Treasure Island

「宝島」島原石(安山岩)

white granite 250x100x50cm  2004

Treasure Island  2004
There was a forest where insects such as stag beetles lived near my house when I was a child. When I went into the forest to seach for them, I entered an immense world full of mystery and I was constantly in awe. One summer, I came home from Tokyo while I was a university student, and a barrier to prevent landslides in the forest was being constructed. The mossed face of the mountain was cut ,the trees were beaten down, and a power shovel strode in an arrogant manner. I was suprised at that time, that it was a very small space.My memory and my experience had been in a a huge and deep forest. Now the forest was levelled and the red earth was bared. Something that had seemed immense was reduced to a small red square. In that forest the world had quickly become small. People often say “ the world has become small” The spatial expanse that people can feel is quickly limited. In exchange for the material richness of modern civilization that people seek,what people have lost is immense.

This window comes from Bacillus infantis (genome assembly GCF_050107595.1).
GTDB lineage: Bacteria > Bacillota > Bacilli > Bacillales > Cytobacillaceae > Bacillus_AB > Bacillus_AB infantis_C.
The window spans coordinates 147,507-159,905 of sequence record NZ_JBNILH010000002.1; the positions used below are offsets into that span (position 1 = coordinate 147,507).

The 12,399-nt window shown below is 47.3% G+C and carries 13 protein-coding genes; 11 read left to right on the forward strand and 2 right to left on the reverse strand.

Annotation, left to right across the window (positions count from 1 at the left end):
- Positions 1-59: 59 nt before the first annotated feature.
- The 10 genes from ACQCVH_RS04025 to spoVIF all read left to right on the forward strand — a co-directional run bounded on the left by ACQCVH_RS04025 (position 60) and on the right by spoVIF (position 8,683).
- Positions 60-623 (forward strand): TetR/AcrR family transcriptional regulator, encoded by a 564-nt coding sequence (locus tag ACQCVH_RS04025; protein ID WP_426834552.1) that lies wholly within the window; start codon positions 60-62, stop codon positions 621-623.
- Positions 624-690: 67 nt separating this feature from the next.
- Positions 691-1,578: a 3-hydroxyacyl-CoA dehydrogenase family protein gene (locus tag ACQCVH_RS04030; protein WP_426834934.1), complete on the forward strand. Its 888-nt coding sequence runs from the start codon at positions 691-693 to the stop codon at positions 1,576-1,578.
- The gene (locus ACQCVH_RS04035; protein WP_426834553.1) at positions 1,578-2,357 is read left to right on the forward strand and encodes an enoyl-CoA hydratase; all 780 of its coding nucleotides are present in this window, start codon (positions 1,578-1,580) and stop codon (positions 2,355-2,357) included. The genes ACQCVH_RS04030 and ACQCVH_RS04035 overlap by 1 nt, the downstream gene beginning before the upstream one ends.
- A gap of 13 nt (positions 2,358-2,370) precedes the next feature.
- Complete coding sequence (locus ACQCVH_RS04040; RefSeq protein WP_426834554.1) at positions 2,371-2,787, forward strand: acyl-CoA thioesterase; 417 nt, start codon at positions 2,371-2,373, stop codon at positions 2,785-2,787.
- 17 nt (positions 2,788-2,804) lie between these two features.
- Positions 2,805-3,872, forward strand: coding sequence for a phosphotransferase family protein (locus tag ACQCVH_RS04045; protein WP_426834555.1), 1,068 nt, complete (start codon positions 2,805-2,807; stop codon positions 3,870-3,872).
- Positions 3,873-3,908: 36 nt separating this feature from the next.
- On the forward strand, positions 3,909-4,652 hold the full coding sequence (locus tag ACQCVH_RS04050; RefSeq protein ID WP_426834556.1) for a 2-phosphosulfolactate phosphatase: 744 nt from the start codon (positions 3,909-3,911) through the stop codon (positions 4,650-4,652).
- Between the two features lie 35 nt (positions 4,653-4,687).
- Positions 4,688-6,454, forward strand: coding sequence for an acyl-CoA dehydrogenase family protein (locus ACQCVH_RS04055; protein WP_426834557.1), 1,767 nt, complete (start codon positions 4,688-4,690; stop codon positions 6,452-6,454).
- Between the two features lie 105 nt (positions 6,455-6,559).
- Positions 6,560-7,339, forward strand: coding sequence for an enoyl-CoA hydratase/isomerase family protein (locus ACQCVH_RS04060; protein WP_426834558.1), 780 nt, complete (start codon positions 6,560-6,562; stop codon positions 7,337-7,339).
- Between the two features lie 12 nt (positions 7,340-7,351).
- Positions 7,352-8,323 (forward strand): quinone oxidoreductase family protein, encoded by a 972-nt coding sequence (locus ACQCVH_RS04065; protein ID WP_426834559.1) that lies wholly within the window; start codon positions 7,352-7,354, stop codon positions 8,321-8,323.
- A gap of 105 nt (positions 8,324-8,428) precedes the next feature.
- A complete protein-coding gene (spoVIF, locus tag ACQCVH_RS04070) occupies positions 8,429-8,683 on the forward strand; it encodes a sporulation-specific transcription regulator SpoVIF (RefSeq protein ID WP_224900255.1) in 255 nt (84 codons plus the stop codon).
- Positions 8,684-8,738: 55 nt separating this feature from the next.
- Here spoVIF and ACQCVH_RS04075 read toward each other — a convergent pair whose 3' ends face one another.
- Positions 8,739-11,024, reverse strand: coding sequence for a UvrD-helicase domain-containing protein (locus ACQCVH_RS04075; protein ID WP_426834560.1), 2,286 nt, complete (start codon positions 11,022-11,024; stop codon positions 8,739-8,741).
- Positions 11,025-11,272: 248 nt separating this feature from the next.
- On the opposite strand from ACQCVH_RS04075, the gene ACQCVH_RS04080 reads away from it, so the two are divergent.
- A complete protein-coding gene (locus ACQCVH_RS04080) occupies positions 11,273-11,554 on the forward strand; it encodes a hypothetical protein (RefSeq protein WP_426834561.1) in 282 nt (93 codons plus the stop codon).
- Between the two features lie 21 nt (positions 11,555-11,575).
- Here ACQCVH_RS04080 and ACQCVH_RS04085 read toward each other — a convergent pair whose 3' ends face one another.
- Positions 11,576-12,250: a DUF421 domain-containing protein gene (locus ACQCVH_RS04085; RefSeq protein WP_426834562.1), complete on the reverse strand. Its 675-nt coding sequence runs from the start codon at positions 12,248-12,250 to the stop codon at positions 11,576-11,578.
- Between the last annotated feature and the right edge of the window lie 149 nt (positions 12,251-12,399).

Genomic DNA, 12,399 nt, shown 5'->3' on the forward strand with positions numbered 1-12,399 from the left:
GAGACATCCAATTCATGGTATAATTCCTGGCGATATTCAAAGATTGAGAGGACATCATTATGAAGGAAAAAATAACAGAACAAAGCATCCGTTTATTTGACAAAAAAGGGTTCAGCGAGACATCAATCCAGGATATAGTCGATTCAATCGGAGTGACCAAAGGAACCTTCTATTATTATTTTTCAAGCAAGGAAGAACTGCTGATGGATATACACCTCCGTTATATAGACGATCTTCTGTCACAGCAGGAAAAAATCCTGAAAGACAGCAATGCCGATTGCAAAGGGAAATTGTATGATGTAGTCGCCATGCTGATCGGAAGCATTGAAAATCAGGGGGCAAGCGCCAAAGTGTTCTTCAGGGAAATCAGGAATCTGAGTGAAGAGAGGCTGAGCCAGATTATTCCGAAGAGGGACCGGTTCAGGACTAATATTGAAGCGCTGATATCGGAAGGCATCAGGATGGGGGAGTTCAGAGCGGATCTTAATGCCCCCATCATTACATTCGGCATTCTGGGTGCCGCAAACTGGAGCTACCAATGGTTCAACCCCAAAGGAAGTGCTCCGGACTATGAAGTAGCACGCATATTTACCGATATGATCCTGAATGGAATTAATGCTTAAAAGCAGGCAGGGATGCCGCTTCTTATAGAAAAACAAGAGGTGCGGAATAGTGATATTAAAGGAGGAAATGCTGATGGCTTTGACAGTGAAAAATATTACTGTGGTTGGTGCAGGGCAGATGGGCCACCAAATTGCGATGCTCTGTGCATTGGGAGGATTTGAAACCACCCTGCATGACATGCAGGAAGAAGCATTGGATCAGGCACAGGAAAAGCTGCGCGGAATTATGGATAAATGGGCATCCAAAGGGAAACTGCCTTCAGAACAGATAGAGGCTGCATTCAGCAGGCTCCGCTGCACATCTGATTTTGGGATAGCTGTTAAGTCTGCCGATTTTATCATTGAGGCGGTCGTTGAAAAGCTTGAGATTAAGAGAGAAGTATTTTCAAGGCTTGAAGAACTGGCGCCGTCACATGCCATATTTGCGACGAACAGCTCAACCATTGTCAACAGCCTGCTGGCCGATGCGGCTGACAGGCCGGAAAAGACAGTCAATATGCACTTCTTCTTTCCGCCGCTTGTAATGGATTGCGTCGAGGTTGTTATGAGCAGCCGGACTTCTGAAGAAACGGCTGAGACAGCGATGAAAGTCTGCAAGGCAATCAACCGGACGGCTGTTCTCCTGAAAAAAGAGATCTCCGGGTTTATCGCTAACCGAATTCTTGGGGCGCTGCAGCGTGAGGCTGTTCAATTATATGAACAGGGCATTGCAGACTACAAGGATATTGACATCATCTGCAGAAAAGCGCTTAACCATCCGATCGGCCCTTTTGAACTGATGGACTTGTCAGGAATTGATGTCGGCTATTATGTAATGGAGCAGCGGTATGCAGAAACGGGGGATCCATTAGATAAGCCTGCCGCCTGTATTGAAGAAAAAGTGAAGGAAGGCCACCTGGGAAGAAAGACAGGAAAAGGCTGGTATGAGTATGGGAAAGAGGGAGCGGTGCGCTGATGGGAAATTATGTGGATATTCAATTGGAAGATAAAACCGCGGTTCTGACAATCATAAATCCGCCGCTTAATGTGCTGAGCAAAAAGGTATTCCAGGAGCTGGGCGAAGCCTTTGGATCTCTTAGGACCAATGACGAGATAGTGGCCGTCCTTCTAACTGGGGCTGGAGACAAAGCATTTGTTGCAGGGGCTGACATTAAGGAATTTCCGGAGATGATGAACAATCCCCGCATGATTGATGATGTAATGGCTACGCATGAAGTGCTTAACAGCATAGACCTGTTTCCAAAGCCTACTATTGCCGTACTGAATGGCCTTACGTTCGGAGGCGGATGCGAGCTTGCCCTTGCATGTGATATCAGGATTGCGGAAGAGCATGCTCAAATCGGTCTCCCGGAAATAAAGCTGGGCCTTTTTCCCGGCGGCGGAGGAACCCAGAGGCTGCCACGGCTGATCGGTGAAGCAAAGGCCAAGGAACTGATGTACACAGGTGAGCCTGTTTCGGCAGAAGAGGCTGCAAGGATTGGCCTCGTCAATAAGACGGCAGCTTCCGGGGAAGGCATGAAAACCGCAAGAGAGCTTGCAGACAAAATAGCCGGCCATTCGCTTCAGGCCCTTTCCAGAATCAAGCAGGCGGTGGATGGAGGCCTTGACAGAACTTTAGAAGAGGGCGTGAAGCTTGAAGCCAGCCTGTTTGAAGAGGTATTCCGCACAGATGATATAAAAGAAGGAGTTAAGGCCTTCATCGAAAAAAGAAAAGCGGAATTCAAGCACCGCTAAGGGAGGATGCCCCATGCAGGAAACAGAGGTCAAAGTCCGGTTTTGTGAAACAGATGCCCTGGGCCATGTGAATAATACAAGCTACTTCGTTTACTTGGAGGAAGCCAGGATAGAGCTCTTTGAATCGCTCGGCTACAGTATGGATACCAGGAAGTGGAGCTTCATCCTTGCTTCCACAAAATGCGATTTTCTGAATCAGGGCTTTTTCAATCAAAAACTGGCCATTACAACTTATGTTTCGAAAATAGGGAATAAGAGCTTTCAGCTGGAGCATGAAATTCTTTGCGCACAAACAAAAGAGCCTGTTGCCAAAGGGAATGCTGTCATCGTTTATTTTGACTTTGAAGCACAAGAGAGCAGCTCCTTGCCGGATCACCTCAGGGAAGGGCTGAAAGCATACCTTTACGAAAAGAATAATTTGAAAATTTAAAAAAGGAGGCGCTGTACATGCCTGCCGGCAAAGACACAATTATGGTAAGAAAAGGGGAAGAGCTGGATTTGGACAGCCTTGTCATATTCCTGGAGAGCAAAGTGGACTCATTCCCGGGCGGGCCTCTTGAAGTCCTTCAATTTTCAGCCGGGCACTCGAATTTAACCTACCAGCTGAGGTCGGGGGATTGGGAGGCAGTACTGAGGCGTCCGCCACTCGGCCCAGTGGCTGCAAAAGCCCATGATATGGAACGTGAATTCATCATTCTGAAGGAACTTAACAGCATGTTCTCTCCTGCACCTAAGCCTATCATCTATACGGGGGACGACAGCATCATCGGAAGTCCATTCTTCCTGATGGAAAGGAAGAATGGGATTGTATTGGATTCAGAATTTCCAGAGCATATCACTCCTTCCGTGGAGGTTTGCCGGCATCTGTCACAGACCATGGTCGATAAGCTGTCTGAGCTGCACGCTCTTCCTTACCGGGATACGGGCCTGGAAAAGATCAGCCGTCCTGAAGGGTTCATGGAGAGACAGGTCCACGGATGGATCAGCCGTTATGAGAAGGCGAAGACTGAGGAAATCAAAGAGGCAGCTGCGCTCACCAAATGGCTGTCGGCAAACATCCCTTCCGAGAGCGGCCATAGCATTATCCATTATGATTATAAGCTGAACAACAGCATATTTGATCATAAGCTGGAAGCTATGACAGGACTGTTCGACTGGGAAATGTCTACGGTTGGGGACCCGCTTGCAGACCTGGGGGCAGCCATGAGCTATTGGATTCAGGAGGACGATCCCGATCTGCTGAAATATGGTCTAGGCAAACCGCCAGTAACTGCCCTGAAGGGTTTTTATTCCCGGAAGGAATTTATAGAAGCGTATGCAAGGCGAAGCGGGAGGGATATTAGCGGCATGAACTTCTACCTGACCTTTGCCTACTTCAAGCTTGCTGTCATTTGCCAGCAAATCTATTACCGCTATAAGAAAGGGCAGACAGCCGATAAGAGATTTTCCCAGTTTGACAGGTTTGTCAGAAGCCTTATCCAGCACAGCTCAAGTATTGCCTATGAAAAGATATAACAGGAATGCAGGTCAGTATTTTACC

There is a small island o sand which floats in the shallows of the sea. You are able to pass to this island during the ebb of low tide on foot. When you come look at a sculpture, if there is seawater between the island and the land you must wait until water recedes or take off your shoes and walk barefoot. You must confront a magnificent funtion of nature to see the sculpture. The viewer may feel inconvenience. However, I want you to take in the richness of the inconvience.
I made a group of ten sculptures which are full of a feeling of life. I made them with andesite stone from the recent volcano eruption in Shimabara. A veiw which may be familar is revitalized with the sculpture. The scenery shows an ever-changing expression with the rise and fall of the tide, and changes in the weather. The sculpture is buried in water during high tide, and the viewer has the opportunity to enjoy the beautiful seaside scenery again while seeing the sculpture underwater.

© 2018 by Senri Nojima